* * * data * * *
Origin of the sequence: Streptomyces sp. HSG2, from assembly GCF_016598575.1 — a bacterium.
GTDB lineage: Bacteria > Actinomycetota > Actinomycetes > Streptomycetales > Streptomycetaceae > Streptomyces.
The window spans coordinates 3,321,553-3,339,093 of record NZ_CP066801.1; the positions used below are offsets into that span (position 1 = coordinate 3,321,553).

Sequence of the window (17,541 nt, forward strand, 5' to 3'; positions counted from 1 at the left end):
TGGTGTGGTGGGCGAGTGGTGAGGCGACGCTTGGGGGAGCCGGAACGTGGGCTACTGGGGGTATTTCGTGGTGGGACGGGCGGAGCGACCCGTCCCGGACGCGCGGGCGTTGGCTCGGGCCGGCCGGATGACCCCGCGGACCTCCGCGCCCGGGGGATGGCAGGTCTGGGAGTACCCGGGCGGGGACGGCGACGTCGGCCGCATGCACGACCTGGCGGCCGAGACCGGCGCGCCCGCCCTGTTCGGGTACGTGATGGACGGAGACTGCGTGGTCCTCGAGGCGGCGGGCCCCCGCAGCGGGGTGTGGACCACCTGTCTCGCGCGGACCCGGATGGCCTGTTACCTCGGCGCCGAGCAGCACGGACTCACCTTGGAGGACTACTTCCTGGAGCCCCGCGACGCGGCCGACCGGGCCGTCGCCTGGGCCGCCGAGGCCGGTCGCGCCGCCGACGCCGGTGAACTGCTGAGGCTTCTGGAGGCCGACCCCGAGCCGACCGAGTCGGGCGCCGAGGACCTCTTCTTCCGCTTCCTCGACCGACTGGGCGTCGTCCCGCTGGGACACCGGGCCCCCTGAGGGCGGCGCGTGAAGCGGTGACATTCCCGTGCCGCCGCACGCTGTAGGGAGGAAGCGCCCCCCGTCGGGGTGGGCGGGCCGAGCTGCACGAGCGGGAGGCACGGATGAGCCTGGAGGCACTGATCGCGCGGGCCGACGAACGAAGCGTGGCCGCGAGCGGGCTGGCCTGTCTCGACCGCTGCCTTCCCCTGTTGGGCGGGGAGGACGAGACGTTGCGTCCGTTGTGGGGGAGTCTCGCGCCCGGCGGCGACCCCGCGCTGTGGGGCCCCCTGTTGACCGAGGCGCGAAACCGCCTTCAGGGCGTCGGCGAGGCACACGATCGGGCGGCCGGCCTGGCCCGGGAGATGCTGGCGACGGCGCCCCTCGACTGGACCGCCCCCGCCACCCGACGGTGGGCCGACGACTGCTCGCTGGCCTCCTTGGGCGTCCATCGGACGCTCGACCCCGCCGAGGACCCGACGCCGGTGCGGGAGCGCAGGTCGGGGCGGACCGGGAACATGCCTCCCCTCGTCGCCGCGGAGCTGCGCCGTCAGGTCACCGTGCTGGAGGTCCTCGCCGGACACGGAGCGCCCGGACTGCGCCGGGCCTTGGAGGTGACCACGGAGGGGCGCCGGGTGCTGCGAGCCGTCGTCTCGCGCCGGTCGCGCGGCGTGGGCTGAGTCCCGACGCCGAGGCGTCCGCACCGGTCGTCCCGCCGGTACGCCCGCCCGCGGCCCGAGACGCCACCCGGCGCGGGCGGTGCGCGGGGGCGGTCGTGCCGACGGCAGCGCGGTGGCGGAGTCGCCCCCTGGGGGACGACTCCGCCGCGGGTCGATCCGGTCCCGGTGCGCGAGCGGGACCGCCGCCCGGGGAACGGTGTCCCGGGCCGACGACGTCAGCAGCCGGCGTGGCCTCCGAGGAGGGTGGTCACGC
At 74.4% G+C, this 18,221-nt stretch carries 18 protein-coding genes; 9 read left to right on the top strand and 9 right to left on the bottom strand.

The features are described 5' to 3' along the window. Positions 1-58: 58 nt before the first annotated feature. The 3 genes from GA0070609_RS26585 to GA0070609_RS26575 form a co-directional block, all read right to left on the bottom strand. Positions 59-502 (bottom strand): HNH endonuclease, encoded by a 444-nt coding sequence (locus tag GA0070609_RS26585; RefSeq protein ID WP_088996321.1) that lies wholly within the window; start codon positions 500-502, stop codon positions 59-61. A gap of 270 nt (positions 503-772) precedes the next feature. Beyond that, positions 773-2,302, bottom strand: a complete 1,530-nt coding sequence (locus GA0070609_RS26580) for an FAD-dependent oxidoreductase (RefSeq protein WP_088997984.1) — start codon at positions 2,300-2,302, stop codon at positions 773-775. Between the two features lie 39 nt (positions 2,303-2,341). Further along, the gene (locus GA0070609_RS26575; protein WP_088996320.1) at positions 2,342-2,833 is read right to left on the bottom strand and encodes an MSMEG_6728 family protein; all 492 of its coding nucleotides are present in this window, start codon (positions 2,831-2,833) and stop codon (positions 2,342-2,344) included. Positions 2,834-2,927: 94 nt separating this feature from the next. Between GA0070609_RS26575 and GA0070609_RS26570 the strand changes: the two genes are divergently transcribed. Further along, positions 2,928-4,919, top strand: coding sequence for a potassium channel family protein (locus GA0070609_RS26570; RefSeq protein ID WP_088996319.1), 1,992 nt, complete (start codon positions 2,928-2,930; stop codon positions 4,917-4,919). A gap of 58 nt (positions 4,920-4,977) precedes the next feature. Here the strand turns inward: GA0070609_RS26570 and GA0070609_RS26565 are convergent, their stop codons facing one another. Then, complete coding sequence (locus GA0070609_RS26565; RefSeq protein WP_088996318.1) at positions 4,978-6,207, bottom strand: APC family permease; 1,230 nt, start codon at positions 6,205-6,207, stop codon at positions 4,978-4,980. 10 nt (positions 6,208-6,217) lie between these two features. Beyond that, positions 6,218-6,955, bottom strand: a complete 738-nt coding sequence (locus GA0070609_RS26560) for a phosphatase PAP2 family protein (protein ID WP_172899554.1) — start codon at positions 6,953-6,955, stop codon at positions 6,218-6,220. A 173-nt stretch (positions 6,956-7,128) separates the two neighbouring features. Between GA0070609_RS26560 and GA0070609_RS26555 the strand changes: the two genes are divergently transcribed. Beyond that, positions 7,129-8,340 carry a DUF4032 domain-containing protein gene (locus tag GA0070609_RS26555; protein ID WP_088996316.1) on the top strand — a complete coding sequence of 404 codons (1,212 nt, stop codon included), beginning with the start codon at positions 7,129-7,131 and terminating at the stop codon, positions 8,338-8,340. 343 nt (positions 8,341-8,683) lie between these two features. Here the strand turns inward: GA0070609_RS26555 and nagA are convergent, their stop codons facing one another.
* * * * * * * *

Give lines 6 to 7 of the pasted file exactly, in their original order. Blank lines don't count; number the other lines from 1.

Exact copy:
At 74.4% G+C, this 18,221-nt stretch carries 18 protein-coding genes; 9 read left to right on the top strand and 9 right to left on the bottom strand.

The features are described 5' to 3' along the window. Positions 1-58: 58 nt before the first annotated feature. The 3 genes from GA0070609_RS26585 to GA0070609_RS26575 form a co-directional block, all read right to left on the bottom strand. Positions 59-502 (bottom strand): HNH endonuclease, encoded by a 444-nt coding sequence (locus tag GA0070609_RS26585; RefSeq protein ID WP_088996321.1) that lies wholly within the window; start codon positions 500-502, stop codon positions 59-61. A gap of 270 nt (positions 503-772) precedes the next feature. Beyond that, positions 773-2,302, bottom strand: a complete 1,530-nt coding sequence (locus GA0070609_RS26580) for an FAD-dependent oxidoreductase (RefSeq protein WP_088997984.1) — start codon at positions 2,300-2,302, stop codon at positions 773-775. Between the two features lie 39 nt (positions 2,303-2,341). Further along, the gene (locus GA0070609_RS26575; protein WP_088996320.1) at positions 2,342-2,833 is read right to left on the bottom strand and encodes an MSMEG_6728 family protein; all 492 of its coding nucleotides are present in this window, start codon (positions 2,831-2,833) and stop codon (positions 2,342-2,344) included. Positions 2,834-2,927: 94 nt separating this feature from the next. Between GA0070609_RS26575 and GA0070609_RS26570 the strand changes: the two genes are divergently transcribed. Further along, positions 2,928-4,919, top strand: coding sequence for a potassium channel family protein (locus GA0070609_RS26570; RefSeq protein ID WP_088996319.1), 1,992 nt, complete (start codon positions 2,928-2,930; stop codon positions 4,917-4,919). A gap of 58 nt (positions 4,920-4,977) precedes the next feature. Here the strand turns inward: GA0070609_RS26570 and GA0070609_RS26565 are convergent, their stop codons facing one another. Then, complete coding sequence (locus GA0070609_RS26565; RefSeq protein WP_088996318.1) at positions 4,978-6,207, bottom strand: APC family permease; 1,230 nt, start codon at positions 6,205-6,207, stop codon at positions 4,978-4,980. 10 nt (positions 6,208-6,217) lie between these two features. Beyond that, positions 6,218-6,955, bottom strand: a complete 738-nt coding sequence (locus GA0070609_RS26560) for a phosphatase PAP2 family protein (protein ID WP_172899554.1) — start codon at positions 6,953-6,955, stop codon at positions 6,218-6,220. A 173-nt stretch (positions 6,956-7,128) separates the two neighbouring features. Between GA0070609_RS26560 and GA0070609_RS26555 the strand changes: the two genes are divergently transcribed. Beyond that, positions 7,129-8,340 carry a DUF4032 domain-containing protein gene (locus tag GA0070609_RS26555; protein ID WP_088996316.1) on the top strand — a complete coding sequence of 404 codons (1,212 nt, stop codon included), beginning with the start codon at positions 7,129-7,131 and terminating at the stop codon, positions 8,338-8,340. 343 nt (positions 8,341-8,683) lie between these two features. Here the strand turns inward: GA0070609_RS26555 and nagA are convergent, their stop codons facing one another.